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Dolphins owner Stephen Ross: Brian Flores claims 'false;' NFL to investigate

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Dolphins owner Stephen Ross: Brian Flores claims 'false;' NFL to investigate
Miami Dolphins owner Stephen Ross (pictured) said former coach Brian Flores' claims that he was offered $100,000 for losses during the 2019 season are "false" and "malicious." Photo by Peter Foley/EPA-EFE

MIAMI, Feb. 3 (UPI) -- Miami Dolphins owner Stephen Ross issued a response to allegations in a class-action lawsuit made by Brian Flores, calling the former coach's claims "false." The NFL is expected to investigate some of Flores' claims.

Ross issued his statement late Wednesday through the Dolphins. Flores sued the NFL and its 32 teams Tuesday through a class-action lawsuit filed jointly by Wigdor LLP and Elefterakis, Elefterakis & Panek in the United States District Court of the Southern District of New York.

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The lawsuit alleges discrimination against him and other Black coaches. The lawsuit also claims that Ross offered Flores $100,000 for each loss during the 2019 season, an alleged incentive to improve the team's position in the first round of the 2020 NFL Draft.

The NFL, Dolphins, New York Giants and Denver Broncos -- who also are named in the lawsuit -- denied the claims in initial statements.

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Sources told NFL Network, ESPN and the Washington Post on Wednesday that the NFL will investigate Flores' claims that he was offered money for losses.

"With regards to the allegations being made by Brian Flores, I am a man of honor and integrity and cannot let them stand without responding," Ross said in his statement late Wednesday.

"I take great personal exception to these malicious attacks, and the truth must be known. His allegations are false, malicious and defamatory.

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"We understand there are media stating that the NFL intends to investigate his claims, and we will cooperate fully. I welcome that investigation and I am eager to defend my personal integrity, and the integrity and values of the entire Miami Dolphins organization, from these baseless, unfair and disparaging claims."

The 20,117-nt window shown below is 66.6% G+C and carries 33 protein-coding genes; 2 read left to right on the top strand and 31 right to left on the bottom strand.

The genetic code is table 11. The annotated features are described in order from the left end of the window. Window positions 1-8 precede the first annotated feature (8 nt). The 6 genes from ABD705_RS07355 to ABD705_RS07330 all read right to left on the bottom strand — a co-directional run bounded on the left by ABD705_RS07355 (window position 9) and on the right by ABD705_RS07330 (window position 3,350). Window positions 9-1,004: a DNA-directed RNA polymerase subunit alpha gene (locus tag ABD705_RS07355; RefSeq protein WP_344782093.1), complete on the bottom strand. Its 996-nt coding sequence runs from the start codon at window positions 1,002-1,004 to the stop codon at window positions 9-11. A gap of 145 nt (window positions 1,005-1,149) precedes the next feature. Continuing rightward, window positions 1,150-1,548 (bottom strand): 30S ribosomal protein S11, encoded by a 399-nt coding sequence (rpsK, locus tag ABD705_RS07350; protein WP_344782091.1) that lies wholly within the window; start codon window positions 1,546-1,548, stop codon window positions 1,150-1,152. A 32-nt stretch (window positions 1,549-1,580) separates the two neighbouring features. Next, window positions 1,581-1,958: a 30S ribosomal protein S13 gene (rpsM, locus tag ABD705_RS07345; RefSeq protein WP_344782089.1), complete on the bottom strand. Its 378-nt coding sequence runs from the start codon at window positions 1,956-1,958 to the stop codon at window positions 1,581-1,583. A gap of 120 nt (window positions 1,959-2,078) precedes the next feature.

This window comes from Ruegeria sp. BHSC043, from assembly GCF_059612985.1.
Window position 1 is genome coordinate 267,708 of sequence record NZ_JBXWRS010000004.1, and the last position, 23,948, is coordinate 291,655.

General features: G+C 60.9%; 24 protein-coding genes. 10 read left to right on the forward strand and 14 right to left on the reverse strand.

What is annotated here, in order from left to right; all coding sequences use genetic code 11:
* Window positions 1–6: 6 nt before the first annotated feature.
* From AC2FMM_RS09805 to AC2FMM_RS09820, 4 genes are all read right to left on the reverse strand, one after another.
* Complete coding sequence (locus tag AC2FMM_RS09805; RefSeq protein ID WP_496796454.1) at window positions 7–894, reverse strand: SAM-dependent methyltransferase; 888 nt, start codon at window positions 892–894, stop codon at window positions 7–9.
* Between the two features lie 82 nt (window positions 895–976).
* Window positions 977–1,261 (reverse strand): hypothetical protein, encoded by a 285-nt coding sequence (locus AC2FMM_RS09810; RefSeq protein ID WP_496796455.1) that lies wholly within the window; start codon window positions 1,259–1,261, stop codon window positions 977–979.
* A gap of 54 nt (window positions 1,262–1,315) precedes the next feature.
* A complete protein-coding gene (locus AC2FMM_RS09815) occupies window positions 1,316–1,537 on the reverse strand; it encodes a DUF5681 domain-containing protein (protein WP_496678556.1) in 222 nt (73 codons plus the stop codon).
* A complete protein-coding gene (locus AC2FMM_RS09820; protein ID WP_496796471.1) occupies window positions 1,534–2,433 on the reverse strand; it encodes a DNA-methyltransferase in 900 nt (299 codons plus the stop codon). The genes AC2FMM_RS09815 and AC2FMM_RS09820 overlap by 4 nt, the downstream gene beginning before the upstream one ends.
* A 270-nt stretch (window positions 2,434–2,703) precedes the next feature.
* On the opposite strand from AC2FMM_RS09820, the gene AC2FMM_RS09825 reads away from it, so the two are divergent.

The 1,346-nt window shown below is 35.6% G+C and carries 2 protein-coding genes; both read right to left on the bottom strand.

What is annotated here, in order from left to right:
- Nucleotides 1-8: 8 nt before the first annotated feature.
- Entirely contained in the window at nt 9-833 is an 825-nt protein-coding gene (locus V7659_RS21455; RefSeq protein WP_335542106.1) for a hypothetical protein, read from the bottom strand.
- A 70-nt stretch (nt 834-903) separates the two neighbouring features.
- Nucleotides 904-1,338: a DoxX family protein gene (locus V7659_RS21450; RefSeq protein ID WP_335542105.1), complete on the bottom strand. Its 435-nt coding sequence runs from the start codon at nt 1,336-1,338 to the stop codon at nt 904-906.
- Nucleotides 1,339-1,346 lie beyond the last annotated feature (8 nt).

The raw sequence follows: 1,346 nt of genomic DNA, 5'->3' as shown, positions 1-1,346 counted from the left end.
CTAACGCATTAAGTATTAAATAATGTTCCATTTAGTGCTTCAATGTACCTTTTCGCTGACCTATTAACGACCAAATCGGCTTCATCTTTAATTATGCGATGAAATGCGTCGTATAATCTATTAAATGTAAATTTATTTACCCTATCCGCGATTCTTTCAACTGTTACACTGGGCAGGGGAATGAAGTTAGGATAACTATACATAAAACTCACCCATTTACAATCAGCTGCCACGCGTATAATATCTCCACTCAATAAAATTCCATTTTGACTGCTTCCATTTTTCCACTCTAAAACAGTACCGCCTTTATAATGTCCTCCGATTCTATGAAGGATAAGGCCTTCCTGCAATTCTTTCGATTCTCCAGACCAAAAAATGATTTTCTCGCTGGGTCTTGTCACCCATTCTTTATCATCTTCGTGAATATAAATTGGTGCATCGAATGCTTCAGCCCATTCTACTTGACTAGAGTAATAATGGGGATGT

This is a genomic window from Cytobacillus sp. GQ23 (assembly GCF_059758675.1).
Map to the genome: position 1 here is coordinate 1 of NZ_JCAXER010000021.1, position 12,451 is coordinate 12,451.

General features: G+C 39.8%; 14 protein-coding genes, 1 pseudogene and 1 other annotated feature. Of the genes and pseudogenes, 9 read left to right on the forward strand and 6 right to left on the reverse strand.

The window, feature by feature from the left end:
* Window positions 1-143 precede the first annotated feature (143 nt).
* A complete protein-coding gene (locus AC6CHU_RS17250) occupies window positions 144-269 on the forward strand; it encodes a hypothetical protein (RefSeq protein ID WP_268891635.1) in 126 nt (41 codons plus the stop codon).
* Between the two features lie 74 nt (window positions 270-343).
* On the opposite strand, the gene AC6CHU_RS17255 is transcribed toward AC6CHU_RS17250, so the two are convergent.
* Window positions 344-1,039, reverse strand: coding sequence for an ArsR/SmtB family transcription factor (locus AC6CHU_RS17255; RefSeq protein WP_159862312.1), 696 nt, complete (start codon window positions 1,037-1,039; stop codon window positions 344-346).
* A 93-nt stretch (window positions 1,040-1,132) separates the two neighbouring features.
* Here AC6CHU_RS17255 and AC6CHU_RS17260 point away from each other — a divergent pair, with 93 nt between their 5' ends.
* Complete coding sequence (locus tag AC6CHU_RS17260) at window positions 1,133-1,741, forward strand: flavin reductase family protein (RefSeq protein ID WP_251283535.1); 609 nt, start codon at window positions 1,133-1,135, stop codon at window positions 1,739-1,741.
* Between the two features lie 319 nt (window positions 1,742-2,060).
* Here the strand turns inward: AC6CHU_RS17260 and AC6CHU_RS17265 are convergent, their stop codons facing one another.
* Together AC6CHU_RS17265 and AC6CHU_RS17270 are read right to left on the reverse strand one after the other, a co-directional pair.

Flores was fired in January after he led the Dolphins to a 24-25 regular-season record over a three-year tenure with the AFC East franchise. He appeared on several TV networks Wednesday to explain why he decided to sue the NFL and its teams.

"That [Ross claim] was a conversation about not doing as much as we needed to do to win football games," Flores told ESPN's Get Up.

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Ross (allegedly) said: "'Take a flight, go on vacation. I'll give you $100,000 per loss.' Those [were] his exact words," Flores said.

Flores told CBS, ESPN and CNN on Wednesday that he understood the lawsuit might make it more difficult for him to receive another NFL coaching job, but he still wants to hold that role in the future. He said he is still a candidate to coach the Houston Texans and New Orleans Saints.

"I absolutely want to coach in this league, but I also know I'm not the only one with a story," Flores told CBS Mornings. "People have come before me and there are others with similar stories. It's hard to speak out.

"You are making some sacrifices. But this is bigger than football and bigger than coaching."

Former Cleveland Browns coach Hue Jackson told ESPN on Wednesday that his former team also had a "four-year plan" that incentivized losing while he was with the franchise. Jackson claimed that bonus money was available if certain benchmarks were met. The Browns called Jackson's claims "completely fabricated."

Jackson posted a 3-36-1 record in three seasons with the Browns. Kimberly Diemert, the executive director of the Hue Jackson Foundation, tweeted Wednesday that she has records that the Browns paid Jackson and team executives to tank -- or lose games on purpose -- during the 2016 and 2017 seasons.

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Jackson responded to that tweet and said he could "back up" his claims.

"Any accusation that any member of our organization was incentivized to deliberately lose games is categorically false," the Browns said Wednesday in a statement.

Flores' lawyers told multiple TV networks on Wednesday that they have additional evidence, including witness accounts, to back up claims he made in the 58-page lawsuit filing.

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